LXE  Hosea 7:1 When I have healed Israel, then shall the iniquity of Ephraim be revealed, and the wickedness of Samaria; for they have wrought falsehood: and a thief shall come in to him, even a robber spoiling in his way;

NLT  Hosea 7:1 "I want to heal Israel, but its sins are too great. Samaria is filled with liars. Thieves are on the inside and bandits on the outside!

KJV  Hosea 7:1 When I would have healed Israel, then the iniquity of Ephraim was discovered, and the wickedness of Samaria: for they commit falsehood; and the thief cometh in, and the troop of robbers spoileth without.

ESV  Hosea 7:1 When I would heal Israel, the iniquity of Ephraim is revealed, and the evil deeds of Samaria; for they deal falsely; the thief breaks in, and the bandits raid outside.

ASV  Hosea 7:1 When I would heal Israel, then is the iniquity of Ephraim uncovered, and the wickedness of Samaria; for they commit falsehood, and the thief entereth in, and the troop of robbers ravageth without.

CSB  Hosea 7:1 when I heal Israel, the sins of Ephraim and the crimes of Samaria will be exposed. For they practice fraud; a thief breaks in; a raiding party pillages outside.

NIV  Hosea 7:1 1 whenever I would heal Israel, the sins of Ephraim are exposed and the crimes of Samaria revealed. They practice deceit, thieves break into houses, bandits rob in the streets;

NKJ  Hosea 7:1 "When I would have healed Israel, Then the iniquity of Ephraim was uncovered, And the wickedness of Samaria. For they have committed fraud; A thief comes in; A band of robbers takes spoil outside.

NRS  Hosea 7:1 when I would heal Israel, the corruption of Ephraim is revealed, and the wicked deeds of Samaria; for they deal falsely, the thief breaks in, and the bandits raid outside.

YLT  Hosea 7:1 'When I give healing to Israel, Then revealed is the iniquity of Ephraim, And the wickedness of Samaria, For they have wrought falsehood, And a thief doth come in, Stript off hath a troop in the street,

  • When I would heal Israel: Jer 51:9 Mt 23:37 Lu 13:34 19:42 
  • The iniquity of Ephraim is uncovered: Hos 4:17 Hos 6:8 Hos 8:9 Isa 28:1 Mic 6:16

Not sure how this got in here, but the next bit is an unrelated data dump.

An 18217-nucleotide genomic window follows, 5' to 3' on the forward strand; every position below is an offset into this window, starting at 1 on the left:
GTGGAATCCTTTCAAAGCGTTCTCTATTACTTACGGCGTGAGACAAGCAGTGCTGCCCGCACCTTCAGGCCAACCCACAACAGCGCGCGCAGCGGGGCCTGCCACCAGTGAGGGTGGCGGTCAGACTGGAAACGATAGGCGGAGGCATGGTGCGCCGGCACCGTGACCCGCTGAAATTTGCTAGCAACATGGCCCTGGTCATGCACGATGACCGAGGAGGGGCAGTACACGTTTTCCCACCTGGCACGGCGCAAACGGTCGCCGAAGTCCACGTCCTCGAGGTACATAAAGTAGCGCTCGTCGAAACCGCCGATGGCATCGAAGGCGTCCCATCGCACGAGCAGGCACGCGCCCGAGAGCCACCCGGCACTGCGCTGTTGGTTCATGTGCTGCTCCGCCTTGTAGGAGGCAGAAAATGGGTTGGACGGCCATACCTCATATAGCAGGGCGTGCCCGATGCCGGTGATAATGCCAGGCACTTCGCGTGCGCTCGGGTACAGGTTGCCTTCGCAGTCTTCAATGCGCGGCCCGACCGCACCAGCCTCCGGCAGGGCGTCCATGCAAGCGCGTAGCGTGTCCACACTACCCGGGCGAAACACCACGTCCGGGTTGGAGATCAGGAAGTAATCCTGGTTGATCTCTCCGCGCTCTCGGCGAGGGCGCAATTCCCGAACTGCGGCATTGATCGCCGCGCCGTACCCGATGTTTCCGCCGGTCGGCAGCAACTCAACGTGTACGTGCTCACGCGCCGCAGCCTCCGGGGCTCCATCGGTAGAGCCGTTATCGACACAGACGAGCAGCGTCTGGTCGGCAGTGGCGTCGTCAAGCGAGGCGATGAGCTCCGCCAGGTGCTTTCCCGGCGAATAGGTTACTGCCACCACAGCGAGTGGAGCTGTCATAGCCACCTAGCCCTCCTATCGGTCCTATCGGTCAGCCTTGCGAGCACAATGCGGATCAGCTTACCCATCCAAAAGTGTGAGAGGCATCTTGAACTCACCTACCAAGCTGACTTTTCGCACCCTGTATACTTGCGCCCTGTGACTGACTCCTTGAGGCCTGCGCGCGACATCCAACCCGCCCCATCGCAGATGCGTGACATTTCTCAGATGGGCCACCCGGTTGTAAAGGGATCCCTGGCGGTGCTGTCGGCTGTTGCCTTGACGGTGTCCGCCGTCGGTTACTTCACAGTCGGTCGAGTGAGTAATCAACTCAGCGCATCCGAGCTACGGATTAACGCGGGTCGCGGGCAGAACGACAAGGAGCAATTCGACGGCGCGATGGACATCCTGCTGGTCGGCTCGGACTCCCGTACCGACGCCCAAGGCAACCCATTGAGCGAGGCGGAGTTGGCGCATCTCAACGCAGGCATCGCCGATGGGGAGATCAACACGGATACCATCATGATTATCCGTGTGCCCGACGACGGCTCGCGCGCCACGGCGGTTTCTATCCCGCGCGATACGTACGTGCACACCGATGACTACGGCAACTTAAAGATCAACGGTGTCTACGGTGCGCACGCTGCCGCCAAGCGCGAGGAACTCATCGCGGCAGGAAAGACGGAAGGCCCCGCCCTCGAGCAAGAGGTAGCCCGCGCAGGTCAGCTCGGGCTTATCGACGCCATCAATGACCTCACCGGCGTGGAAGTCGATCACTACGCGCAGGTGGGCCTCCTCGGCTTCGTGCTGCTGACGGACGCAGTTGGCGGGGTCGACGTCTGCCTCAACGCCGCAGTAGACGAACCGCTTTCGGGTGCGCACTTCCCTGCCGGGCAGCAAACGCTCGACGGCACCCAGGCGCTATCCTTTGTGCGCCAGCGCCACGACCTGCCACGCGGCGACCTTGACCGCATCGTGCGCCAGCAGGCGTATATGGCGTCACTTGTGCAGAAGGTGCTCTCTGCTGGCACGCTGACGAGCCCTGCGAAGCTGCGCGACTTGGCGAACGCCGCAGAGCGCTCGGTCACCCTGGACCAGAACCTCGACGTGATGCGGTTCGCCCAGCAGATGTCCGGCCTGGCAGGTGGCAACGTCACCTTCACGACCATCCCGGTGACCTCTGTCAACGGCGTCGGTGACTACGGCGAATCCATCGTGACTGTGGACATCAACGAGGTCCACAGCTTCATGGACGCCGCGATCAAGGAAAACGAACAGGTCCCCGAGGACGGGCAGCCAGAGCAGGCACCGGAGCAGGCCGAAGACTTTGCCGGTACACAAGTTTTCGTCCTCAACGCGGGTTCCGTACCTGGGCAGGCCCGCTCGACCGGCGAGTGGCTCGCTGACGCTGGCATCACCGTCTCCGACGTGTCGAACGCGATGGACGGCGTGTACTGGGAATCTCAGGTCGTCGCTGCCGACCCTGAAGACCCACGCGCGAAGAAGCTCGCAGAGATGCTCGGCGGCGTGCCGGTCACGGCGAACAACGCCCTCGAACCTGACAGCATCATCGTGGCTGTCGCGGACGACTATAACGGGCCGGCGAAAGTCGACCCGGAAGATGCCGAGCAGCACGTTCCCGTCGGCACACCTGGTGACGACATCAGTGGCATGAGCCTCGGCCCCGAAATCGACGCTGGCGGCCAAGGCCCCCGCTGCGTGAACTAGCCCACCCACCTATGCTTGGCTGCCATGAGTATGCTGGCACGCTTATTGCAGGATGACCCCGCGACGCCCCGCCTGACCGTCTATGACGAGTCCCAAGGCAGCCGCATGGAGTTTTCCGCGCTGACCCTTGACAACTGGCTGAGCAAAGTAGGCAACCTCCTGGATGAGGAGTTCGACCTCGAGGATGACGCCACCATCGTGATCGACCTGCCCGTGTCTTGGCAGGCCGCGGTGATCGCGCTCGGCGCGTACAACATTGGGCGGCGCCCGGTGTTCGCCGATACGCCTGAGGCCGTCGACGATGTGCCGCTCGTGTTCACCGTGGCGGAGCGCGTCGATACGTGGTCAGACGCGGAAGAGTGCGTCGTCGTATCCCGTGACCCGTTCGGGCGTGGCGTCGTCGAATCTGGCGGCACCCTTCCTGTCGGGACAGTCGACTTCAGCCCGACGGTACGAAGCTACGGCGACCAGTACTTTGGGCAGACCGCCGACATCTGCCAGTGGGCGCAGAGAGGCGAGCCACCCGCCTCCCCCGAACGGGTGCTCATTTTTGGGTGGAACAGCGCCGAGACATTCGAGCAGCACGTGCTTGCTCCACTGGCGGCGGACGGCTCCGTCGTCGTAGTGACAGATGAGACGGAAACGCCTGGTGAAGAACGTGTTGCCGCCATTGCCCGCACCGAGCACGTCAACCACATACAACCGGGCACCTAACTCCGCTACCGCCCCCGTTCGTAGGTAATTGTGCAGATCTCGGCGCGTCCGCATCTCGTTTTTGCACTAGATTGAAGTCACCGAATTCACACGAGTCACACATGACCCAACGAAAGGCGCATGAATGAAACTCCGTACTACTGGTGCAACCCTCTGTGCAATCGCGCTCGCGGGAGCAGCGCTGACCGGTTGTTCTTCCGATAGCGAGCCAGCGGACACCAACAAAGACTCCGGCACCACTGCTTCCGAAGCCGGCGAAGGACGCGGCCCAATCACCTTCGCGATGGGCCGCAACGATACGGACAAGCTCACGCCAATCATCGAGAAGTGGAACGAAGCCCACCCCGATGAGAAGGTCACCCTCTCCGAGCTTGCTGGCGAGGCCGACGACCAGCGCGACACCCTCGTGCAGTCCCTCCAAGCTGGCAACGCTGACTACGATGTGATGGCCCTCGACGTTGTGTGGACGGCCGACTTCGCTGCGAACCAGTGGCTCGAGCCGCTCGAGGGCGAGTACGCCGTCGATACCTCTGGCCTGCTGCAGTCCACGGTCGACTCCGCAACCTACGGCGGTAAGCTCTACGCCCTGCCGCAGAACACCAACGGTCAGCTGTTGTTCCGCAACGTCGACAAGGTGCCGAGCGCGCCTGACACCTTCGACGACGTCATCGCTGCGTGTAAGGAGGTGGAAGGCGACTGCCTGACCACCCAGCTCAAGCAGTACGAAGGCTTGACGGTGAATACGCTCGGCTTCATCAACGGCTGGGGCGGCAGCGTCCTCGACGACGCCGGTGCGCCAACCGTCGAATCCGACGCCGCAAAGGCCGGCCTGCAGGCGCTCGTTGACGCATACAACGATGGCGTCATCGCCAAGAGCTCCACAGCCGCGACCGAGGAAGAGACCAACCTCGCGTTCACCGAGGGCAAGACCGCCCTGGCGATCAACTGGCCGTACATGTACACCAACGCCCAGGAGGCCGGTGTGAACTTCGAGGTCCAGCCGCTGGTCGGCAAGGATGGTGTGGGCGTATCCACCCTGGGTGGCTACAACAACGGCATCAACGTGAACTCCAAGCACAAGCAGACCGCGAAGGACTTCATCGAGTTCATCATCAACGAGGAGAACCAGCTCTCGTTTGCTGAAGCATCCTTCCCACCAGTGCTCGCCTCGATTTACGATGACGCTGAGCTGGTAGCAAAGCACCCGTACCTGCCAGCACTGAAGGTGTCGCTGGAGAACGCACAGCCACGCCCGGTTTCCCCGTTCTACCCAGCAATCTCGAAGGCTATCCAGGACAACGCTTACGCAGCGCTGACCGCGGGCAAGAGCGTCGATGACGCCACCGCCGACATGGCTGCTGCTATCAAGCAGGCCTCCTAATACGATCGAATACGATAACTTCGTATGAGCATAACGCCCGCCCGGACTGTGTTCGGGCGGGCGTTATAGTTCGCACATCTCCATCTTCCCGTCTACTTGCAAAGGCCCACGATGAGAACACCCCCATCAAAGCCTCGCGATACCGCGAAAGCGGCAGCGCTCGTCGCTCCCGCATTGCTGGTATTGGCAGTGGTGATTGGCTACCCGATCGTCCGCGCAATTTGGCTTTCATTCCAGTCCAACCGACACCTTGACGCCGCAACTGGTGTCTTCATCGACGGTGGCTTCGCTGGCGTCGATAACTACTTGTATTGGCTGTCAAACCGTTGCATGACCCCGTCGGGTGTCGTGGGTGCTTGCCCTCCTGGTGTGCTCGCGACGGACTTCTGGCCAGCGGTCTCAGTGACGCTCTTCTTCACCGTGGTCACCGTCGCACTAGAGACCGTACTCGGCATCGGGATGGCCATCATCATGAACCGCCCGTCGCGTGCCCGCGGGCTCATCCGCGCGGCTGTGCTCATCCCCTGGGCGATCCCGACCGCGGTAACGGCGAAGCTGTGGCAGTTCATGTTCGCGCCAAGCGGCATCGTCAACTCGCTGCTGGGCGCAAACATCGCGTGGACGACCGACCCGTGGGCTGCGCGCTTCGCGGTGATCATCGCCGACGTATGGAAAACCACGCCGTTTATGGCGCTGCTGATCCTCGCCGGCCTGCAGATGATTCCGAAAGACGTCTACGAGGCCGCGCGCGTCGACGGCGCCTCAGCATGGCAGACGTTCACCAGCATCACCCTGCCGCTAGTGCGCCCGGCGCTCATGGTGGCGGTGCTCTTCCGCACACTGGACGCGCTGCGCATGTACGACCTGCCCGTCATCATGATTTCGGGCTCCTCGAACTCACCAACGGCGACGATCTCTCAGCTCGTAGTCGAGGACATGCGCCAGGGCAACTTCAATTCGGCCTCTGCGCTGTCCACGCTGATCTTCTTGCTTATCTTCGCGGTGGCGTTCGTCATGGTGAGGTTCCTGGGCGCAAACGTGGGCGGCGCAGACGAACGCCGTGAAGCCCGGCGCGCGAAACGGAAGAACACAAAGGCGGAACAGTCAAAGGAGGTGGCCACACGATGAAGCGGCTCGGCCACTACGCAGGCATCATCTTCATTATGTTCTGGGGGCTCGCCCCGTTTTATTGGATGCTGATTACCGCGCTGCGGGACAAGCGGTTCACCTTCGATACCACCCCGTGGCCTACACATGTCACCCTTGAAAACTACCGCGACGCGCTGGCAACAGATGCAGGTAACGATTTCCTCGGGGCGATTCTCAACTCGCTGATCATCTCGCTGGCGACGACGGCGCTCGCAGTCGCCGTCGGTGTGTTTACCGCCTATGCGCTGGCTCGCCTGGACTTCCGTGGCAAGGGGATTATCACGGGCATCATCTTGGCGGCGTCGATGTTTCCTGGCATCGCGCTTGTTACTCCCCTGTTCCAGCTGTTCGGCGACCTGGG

• And the evil deeds of Samaria Ho 8:5 Hos 10:5 Eze 16:46 23:4 Am 8:14 
  • For they deal falsely: Ho 5:1 Hos 6:10 Hos 11:12 Hos 12:1 Isa 59:12 Jer 9:2-6 Mic 7:3-7 
  • Bandits raid outside: Ho 6:9 


When I would heal Israel The iniquity of Ephraim is uncovered - NLT - "I want to heal Israel, but its sins are too great" In the previously chapter Hosea used the same verb in a hope filled appeal to the sin sick nation in Hos 6:1 "Come, let us return to the LORD. For He has torn us, but He will heal (rapha/rophe) us; He has wounded us, but He will bandage us." 

Heal (Be a Physician) (07495)(rapha/rophe) means to heal (both figurative and literal healing), to make whole, to restore to normal (restore health), to cure, to repair. In 1Ki. 18:30 it refers to “repairing” the altar of the Jerusalem temple. Rapha in its participial form, rophe (meaning “one who heals”) is the Hebrew word used of physicians in Jer. 8:22; Gen. 50:2; 2Chr 16:12; Job 13:4. Rapha is usually translated in the Septuagint with the Greek verb iaomaiwhich was used here figuratively, of deliverance from sin and its evil consequences (restore, make whole, renew). 

Rapha/rophe- Used 5x in Hosea - Hos. 5:13; Hos. 6:1; Hos. 7:1; Hos. 11:3; Hos. 14:4

God's efforts to heal Israel sadly only served to "catalyze" more outbreak of their sin sickness so that their sin was even more evident (uncovered). He sent prophets to heal them but in so doing Israel's sins were even more evident and exposed! It was as if the Word of the Lord spoken by the prophets brought the sin that existed to the light, but did not result in repentance, thus increasing the people's guilt.